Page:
Service of Lit Candles
May 28th, 2013
Disasters, disease, misfortune, war, rampant selfishness and news of criminals in all industries are enough to turn the most passionate optimist into a cynic. It’s easy to get stuck in negativity and hopelessness. Fortunately there are talented, inspired people who tirelessly buck the deluge. Organizations such as The Christophers and the West-Eastern Divan Orchestra are two.
I’ve written several times about The Christophers–I help promote its annual awards about this time of year. If at 5 a.m. you’re tuned to 710 WOR AM radio in NYC you hear Tony Rossi, the organization’s director of communications, share the Christopher Minute he writes. In addition to these segments, that also play around the country, and the awards, the charity’s publishing and leadership programs are inspired by the ancient Chinese proverb—“It’s better to light one candle than to curse the darkness.”
This year 19 feature films, TV/Cable programs, and books for adults and young people won Christopher Awards. “The creative forces behind the projects we’re honoring are improving our culture by telling stories that awaken hope instead of despair, acknowledge the necessity of sacrifice in the service of a greater good,” said Rossi.
The books for children tackled sophisticated, tough, grownup subjects. In “Forever You: A Book About Your Soul and Body,” (Pauline Books and Media), Nicole Lataif tells children as young as pre Kindergarten what it means to be fully human and about building character. Jo S. Kittinger describes the loss and shock so many children face when they have to move to unsavory living quarters when their family has lost their home or a parent a job. In “House on Dirty-Third Street,” (Peachtree Publishers), the community helps the child and her mother rebuild. In another book a bullied fifth grader with a facial deformity learns to appreciate the gifts he brings to the world in R.J. Palacio’s “Wonder,” (Alfred A. Knopf/Random House Children’s Books). Palacio called it a “meditation on kindness.”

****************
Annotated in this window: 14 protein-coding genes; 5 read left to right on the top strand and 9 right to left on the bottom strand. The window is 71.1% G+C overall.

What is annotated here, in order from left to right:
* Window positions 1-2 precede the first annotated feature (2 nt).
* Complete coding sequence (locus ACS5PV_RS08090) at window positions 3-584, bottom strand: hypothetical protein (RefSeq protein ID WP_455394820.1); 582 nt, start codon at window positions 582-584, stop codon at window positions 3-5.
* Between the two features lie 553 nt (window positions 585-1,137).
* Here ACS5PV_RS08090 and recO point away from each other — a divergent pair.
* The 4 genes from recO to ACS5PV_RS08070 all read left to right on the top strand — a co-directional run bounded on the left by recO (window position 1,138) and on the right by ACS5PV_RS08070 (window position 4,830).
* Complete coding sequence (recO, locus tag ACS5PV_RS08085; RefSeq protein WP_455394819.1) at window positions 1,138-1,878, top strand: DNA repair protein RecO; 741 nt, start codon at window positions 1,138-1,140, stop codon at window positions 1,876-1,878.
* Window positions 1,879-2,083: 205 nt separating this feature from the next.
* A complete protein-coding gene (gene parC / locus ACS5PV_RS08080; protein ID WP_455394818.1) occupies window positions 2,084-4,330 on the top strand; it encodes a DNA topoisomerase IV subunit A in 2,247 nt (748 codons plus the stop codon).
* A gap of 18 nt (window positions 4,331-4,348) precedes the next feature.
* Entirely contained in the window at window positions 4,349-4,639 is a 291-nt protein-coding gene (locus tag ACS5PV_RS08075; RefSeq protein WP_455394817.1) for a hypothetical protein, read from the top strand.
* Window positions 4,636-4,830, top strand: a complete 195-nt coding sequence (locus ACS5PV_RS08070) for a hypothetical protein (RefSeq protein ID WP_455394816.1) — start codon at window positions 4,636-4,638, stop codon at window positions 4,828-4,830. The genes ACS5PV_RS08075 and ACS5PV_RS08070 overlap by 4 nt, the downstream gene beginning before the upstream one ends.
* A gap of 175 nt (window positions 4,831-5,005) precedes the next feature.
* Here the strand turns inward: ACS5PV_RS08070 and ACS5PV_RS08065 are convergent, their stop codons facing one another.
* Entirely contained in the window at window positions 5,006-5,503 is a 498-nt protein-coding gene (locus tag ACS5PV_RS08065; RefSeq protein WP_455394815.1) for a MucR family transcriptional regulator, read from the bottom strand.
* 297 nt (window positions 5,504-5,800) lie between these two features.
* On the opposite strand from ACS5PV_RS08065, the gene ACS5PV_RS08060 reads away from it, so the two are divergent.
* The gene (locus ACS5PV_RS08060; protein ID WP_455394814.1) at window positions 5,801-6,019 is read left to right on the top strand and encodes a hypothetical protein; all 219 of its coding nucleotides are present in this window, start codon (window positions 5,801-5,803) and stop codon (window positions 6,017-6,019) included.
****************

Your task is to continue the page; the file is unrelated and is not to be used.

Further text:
Three of the books in the adult category address autism, Alzheimer’s and drug abuse. “Carly’s Voice,” (Touchstone Books/Simon & Schuster), by Arthur Fleischmann and his autistic daughter Carly reveals their family’s astonishing journey from believing Carly would never develop intellectually beyond the abilities of a small child to her current status as a smart, perceptive and funny high school student.
Eric Blehm shares the troubled life and heroic death of Navy SEAL Adam Brown, whose early life was derailed by drug abuse before family, faith and the U.S. military gave him the courage and strength to fight his inner demons. His book: “Fearless,” (Waterbrook Multnomah Publishing Group/Random House).
While dealing with her father’s descent into Alzheimer’s, author/journalist and Catholic television network EWTN broadcaster Colleen Carroll Campbell demonstrates the modern relevance of saints like Teresa of Avila and Therese of Lisieux in her quest to find personal fulfillment and professional success in her spiritual autobiography, “My Sisters the Saints,” (Image Books/Random House). Starting this summer Campbell will be anchor of “EWTN News Nightly with Colleen Carroll Campbell,” the global network’s first-ever daily newscast.
The Christophers celebrate hope in books and film while the Argentinean-born Daniel Barenboim turns to music to shed light on peace. The West-Eastern Divan Orchestra [photo right] that the Jewish conductor and pianist co-founded in 1999 with [the late] Edward Said, a Palestinian scholar, is scheduled for a seven city European tour starting in July.
Wrote Anthony Tomassini of the orchestra originally made up of young musicians from Israel, Palestine and various Arab countries of the Middle East: “The West-Eastern Divan Orchestra takes its name from a book of poetry by Goethe exploring the concept of world culture. In 2002 the orchestra, adopted by the Andalusian government in Spain and a private foundation, set up its summer headquarters in Seville. Since then a number of European players, especially from Spain, have taken part.”
Continued The New York Times critic: “From the project’s start, Said, who died in 2003, and Mr. Barenboim made no great claims for the transformative potential of the orchestra. But dialogue is a precondition to understanding. And dialogue is unavoidable when young musicians play music and live together.”
Do you believe that light–as small as that shed by one candle or the synergy among musicians in a single orchestra–will overcome darkness? Can you share the names of other organizations in the business of hope?